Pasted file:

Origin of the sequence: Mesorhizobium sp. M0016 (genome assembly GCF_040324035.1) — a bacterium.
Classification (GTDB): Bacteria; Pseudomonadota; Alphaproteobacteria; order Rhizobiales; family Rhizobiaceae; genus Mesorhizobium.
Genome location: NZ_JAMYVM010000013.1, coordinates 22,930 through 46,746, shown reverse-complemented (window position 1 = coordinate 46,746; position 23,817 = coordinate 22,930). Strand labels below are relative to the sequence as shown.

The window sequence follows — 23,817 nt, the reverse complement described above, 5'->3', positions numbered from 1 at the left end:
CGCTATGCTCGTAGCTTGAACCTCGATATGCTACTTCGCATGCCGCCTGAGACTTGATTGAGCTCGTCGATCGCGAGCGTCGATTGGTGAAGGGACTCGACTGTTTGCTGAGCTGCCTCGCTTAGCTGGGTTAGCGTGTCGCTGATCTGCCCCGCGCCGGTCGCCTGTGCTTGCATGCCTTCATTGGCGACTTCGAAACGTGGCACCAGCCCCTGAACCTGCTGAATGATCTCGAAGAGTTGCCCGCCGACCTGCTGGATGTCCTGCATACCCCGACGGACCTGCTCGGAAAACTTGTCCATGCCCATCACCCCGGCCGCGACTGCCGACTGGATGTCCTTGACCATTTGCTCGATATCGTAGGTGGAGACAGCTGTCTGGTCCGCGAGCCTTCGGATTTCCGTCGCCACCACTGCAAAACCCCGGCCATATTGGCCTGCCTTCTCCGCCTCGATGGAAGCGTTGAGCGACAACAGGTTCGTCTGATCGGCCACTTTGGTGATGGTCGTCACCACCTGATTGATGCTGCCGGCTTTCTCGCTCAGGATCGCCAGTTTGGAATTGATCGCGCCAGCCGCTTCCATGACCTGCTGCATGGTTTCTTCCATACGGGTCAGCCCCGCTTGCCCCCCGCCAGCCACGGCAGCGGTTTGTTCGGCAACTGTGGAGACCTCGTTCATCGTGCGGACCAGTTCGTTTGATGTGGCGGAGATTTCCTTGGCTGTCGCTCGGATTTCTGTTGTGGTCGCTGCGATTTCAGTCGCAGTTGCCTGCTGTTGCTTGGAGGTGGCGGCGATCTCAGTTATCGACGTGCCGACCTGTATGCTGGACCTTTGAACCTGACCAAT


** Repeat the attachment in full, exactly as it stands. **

Origin of the sequence: Mesorhizobium sp. M0016 (genome assembly GCF_040324035.1) — a bacterium.
Classification (GTDB): Bacteria; Pseudomonadota; Alphaproteobacteria; order Rhizobiales; family Rhizobiaceae; genus Mesorhizobium.
Genome location: NZ_JAMYVM010000013.1, coordinates 22,930 through 46,746, shown reverse-complemented (window position 1 = coordinate 46,746; position 23,817 = coordinate 22,930). Strand labels below are relative to the sequence as shown.

The window sequence follows — 23,817 nt, the reverse complement described above, 5'->3', positions numbered from 1 at the left end:
CGCTATGCTCGTAGCTTGAACCTCGATATGCTACTTCGCATGCCGCCTGAGACTTGATTGAGCTCGTCGATCGCGAGCGTCGATTGGTGAAGGGACTCGACTGTTTGCTGAGCTGCCTCGCTTAGCTGGGTTAGCGTGTCGCTGATCTGCCCCGCGCCGGTCGCCTGTGCTTGCATGCCTTCATTGGCGACTTCGAAACGTGGCACCAGCCCCTGAACCTGCTGAATGATCTCGAAGAGTTGCCCGCCGACCTGCTGGATGTCCTGCATACCCCGACGGACCTGCTCGGAAAACTTGTCCATGCCCATCACCCCGGCCGCGACTGCCGACTGGATGTCCTTGACCATTTGCTCGATATCGTAGGTGGAGACAGCTGTCTGGTCCGCGAGCCTTCGGATTTCCGTCGCCACCACTGCAAAACCCCGGCCATATTGGCCTGCCTTCTCCGCCTCGATGGAAGCGTTGAGCGACAACAGGTTCGTCTGATCGGCCACTTTGGTGATGGTCGTCACCACCTGATTGATGCTGCCGGCTTTCTCGCTCAGGATCGCCAGTTTGGAATTGATCGCGCCAGCCGCTTCCATGACCTGCTGCATGGTTTCTTCCATACGGGTCAGCCCCGCTTGCCCCCCGCCAGCCACGGCAGCGGTTTGTTCGGCAACTGTGGAGACCTCGTTCATCGTGCGGACCAGTTCGTTTGATGTGGCGGAGATTTCCTTGGCTGTCGCTCGGATTTCTGTTGTGGTCGCTGCGATTTCAGTCGCAGTTGCCTGCTGTTGCTTGGAGGTGGCGGCGATCTCAGTTATCGACGTGCCGACCTGTATGCTGGACCTTTGAACCTGACCAAT